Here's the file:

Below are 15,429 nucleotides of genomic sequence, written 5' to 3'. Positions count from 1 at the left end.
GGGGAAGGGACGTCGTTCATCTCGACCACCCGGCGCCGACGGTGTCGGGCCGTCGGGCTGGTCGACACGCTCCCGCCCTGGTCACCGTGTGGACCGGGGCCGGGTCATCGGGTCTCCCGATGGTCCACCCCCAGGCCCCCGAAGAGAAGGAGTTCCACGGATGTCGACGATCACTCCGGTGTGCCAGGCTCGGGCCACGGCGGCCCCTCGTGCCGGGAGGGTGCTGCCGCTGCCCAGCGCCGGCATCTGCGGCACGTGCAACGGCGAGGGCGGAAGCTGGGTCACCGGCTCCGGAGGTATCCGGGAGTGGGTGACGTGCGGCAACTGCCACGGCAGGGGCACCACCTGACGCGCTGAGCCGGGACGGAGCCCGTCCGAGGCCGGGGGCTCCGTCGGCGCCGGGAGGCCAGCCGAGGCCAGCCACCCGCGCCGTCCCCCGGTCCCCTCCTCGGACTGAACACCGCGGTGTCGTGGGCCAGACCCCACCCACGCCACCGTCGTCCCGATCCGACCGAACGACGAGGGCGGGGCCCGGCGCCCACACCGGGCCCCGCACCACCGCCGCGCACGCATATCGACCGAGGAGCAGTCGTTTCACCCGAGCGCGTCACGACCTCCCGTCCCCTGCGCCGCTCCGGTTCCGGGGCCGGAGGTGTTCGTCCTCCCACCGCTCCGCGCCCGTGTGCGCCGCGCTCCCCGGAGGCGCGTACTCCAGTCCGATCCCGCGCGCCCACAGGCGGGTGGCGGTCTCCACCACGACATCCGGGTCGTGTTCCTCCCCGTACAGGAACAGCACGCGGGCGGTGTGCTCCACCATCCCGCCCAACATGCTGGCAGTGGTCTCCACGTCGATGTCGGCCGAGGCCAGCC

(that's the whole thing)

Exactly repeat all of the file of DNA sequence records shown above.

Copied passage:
Below are 15,429 nucleotides of genomic sequence, written 5' to 3'. Positions count from 1 at the left end.
GGGGAAGGGACGTCGTTCATCTCGACCACCCGGCGCCGACGGTGTCGGGCCGTCGGGCTGGTCGACACGCTCCCGCCCTGGTCACCGTGTGGACCGGGGCCGGGTCATCGGGTCTCCCGATGGTCCACCCCCAGGCCCCCGAAGAGAAGGAGTTCCACGGATGTCGACGATCACTCCGGTGTGCCAGGCTCGGGCCACGGCGGCCCCTCGTGCCGGGAGGGTGCTGCCGCTGCCCAGCGCCGGCATCTGCGGCACGTGCAACGGCGAGGGCGGAAGCTGGGTCACCGGCTCCGGAGGTATCCGGGAGTGGGTGACGTGCGGCAACTGCCACGGCAGGGGCACCACCTGACGCGCTGAGCCGGGACGGAGCCCGTCCGAGGCCGGGGGCTCCGTCGGCGCCGGGAGGCCAGCCGAGGCCAGCCACCCGCGCCGTCCCCCGGTCCCCTCCTCGGACTGAACACCGCGGTGTCGTGGGCCAGACCCCACCCACGCCACCGTCGTCCCGATCCGACCGAACGACGAGGGCGGGGCCCGGCGCCCACACCGGGCCCCGCACCACCGCCGCGCACGCATATCGACCGAGGAGCAGTCGTTTCACCCGAGCGCGTCACGACCTCCCGTCCCCTGCGCCGCTCCGGTTCCGGGGCCGGAGGTGTTCGTCCTCCCACCGCTCCGCGCCCGTGTGCGCCGCGCTCCCCGGAGGCGCGTACTCCAGTCCGATCCCGCGCGCCCACAGGCGGGTGGCGGTCTCCACCACGACATCCGGGTCGTGTTCCTCCCCGTACAGGAACAGCACGCGGGCGGTGTGCTCCACCATCCCGCCCAACATGCTGGCAGTGGTCTCCACGTCGATGTCGGCCGAGGCCAGCC